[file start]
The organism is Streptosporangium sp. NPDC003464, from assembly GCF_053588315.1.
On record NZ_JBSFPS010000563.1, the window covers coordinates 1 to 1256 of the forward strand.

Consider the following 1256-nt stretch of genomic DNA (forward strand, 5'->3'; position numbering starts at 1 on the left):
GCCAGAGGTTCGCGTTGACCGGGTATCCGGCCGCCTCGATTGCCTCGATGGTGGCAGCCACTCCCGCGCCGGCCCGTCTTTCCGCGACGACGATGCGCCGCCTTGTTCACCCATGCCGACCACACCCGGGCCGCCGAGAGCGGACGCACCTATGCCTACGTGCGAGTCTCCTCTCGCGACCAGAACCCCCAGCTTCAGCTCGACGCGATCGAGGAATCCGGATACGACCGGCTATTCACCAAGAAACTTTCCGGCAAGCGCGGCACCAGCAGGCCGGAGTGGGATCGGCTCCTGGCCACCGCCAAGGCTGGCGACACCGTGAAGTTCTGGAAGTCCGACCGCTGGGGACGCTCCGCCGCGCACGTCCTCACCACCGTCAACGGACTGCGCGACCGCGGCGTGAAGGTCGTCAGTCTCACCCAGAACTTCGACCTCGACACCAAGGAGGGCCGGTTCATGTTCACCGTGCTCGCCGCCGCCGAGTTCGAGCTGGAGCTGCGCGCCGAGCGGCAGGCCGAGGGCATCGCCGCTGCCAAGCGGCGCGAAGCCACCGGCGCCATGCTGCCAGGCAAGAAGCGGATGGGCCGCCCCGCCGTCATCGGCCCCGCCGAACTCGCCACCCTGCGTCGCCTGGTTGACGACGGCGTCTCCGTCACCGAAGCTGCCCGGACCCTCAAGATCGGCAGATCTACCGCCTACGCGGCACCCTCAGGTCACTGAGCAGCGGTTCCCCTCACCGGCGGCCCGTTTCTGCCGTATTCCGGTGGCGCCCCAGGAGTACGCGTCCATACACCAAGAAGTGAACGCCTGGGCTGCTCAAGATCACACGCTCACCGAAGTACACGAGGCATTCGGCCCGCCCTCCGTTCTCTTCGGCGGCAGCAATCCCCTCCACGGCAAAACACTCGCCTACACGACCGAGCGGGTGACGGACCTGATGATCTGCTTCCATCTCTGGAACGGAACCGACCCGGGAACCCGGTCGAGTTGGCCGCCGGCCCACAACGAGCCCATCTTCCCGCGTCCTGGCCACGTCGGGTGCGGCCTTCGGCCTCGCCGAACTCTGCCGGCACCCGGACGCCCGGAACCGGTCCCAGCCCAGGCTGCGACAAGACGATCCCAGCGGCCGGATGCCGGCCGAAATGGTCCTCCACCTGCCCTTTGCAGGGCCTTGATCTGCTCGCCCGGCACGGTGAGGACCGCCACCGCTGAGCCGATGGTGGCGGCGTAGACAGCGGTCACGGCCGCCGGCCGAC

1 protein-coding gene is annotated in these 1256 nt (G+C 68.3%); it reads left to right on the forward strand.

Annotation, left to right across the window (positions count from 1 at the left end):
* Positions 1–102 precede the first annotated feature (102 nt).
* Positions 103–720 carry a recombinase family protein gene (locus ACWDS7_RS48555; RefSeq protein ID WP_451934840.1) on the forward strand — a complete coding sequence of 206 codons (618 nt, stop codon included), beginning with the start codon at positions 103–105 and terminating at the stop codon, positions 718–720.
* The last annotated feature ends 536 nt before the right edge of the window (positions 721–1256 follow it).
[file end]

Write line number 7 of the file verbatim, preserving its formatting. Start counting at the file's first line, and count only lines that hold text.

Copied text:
* Positions 1–102 precede the first annotated feature (102 nt).